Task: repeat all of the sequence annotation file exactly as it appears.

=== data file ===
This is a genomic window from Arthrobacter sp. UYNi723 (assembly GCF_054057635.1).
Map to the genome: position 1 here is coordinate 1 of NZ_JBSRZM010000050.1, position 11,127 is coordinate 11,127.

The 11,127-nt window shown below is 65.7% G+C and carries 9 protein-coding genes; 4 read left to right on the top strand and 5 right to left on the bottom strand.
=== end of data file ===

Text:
This is a genomic window from Arthrobacter sp. UYNi723 (assembly GCF_054057635.1).
Map to the genome: position 1 here is coordinate 1 of NZ_JBSRZM010000050.1, position 11,127 is coordinate 11,127.

The 11,127-nt window shown below is 65.7% G+C and carries 9 protein-coding genes; 4 read left to right on the top strand and 5 right to left on the bottom strand.